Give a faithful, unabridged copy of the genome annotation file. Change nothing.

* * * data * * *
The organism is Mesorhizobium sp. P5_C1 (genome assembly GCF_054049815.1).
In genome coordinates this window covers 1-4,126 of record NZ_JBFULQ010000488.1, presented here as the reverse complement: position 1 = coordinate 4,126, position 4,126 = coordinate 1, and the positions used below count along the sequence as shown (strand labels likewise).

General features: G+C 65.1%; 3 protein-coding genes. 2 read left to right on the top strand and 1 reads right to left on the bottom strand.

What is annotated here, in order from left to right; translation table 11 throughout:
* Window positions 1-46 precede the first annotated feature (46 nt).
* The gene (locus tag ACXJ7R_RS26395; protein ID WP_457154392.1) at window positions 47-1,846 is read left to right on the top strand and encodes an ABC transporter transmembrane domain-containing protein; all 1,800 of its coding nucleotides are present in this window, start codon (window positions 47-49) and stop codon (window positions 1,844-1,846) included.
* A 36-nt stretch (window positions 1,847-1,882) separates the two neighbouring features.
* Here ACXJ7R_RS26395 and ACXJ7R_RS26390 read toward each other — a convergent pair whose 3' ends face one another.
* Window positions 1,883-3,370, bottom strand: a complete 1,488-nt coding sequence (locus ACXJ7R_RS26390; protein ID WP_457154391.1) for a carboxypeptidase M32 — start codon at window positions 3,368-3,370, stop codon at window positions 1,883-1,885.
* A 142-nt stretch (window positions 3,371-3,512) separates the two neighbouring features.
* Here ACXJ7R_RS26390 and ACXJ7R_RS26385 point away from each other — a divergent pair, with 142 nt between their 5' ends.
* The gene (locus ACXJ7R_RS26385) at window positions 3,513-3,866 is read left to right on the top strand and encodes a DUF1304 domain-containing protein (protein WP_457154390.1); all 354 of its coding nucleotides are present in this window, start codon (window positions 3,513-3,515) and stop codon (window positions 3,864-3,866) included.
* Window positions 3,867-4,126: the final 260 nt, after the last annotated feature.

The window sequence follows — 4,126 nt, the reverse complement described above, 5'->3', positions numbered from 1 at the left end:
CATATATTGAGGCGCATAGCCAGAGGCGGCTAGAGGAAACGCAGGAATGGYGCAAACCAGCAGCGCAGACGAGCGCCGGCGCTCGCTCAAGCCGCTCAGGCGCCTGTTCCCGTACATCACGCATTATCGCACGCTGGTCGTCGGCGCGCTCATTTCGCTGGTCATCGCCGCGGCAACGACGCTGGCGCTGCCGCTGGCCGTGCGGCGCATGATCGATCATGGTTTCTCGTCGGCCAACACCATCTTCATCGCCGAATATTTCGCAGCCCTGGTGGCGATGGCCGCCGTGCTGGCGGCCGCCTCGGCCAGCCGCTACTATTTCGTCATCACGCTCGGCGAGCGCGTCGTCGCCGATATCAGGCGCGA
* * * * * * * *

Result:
The organism is Mesorhizobium sp. P5_C1 (genome assembly GCF_054049815.1).
In genome coordinates this window covers 1-4,126 of record NZ_JBFULQ010000488.1, presented here as the reverse complement: position 1 = coordinate 4,126, position 4,126 = coordinate 1, and the positions used below count along the sequence as shown (strand labels likewise).

General features: G+C 65.1%; 3 protein-coding genes. 2 read left to right on the top strand and 1 reads right to left on the bottom strand.

What is annotated here, in order from left to right; translation table 11 throughout:
* Window positions 1-46 precede the first annotated feature (46 nt).
* The gene (locus tag ACXJ7R_RS26395; protein ID WP_457154392.1) at window positions 47-1,846 is read left to right on the top strand and encodes an ABC transporter transmembrane domain-containing protein; all 1,800 of its coding nucleotides are present in this window, start codon (window positions 47-49) and stop codon (window positions 1,844-1,846) included.
* A 36-nt stretch (window positions 1,847-1,882) separates the two neighbouring features.
* Here ACXJ7R_RS26395 and ACXJ7R_RS26390 read toward each other — a convergent pair whose 3' ends face one another.
* Window positions 1,883-3,370, bottom strand: a complete 1,488-nt coding sequence (locus ACXJ7R_RS26390; protein ID WP_457154391.1) for a carboxypeptidase M32 — start codon at window positions 3,368-3,370, stop codon at window positions 1,883-1,885.
* A 142-nt stretch (window positions 3,371-3,512) separates the two neighbouring features.
* Here ACXJ7R_RS26390 and ACXJ7R_RS26385 point away from each other — a divergent pair, with 142 nt between their 5' ends.
* The gene (locus ACXJ7R_RS26385) at window positions 3,513-3,866 is read left to right on the top strand and encodes a DUF1304 domain-containing protein (protein WP_457154390.1); all 354 of its coding nucleotides are present in this window, start codon (window positions 3,513-3,515) and stop codon (window positions 3,864-3,866) included.
* Window positions 3,867-4,126: the final 260 nt, after the last annotated feature.

The window sequence follows — 4,126 nt, the reverse complement described above, 5'->3', positions numbered from 1 at the left end:
CATATATTGAGGCGCATAGCCAGAGGCGGCTAGAGGAAACGCAGGAATGGYGCAAACCAGCAGCGCAGACGAGCGCCGGCGCTCGCTCAAGCCGCTCAGGCGCCTGTTCCCGTACATCACGCATTATCGCACGCTGGTCGTCGGCGCGCTCATTTCGCTGGTCATCGCCGCGGCAACGACGCTGGCGCTGCCGCTGGCCGTGCGGCGCATGATCGATCATGGTTTCTCGTCGGCCAACACCATCTTCATCGCCGAATATTTCGCAGCCCTGGTGGCGATGGCCGCCGTGCTGGCGGCCGCCTCGGCCAGCCGCTACTATTTCGTCATCACGCTCGGCGAGCGCGTCGTCGCCGATATCAGGCGCGA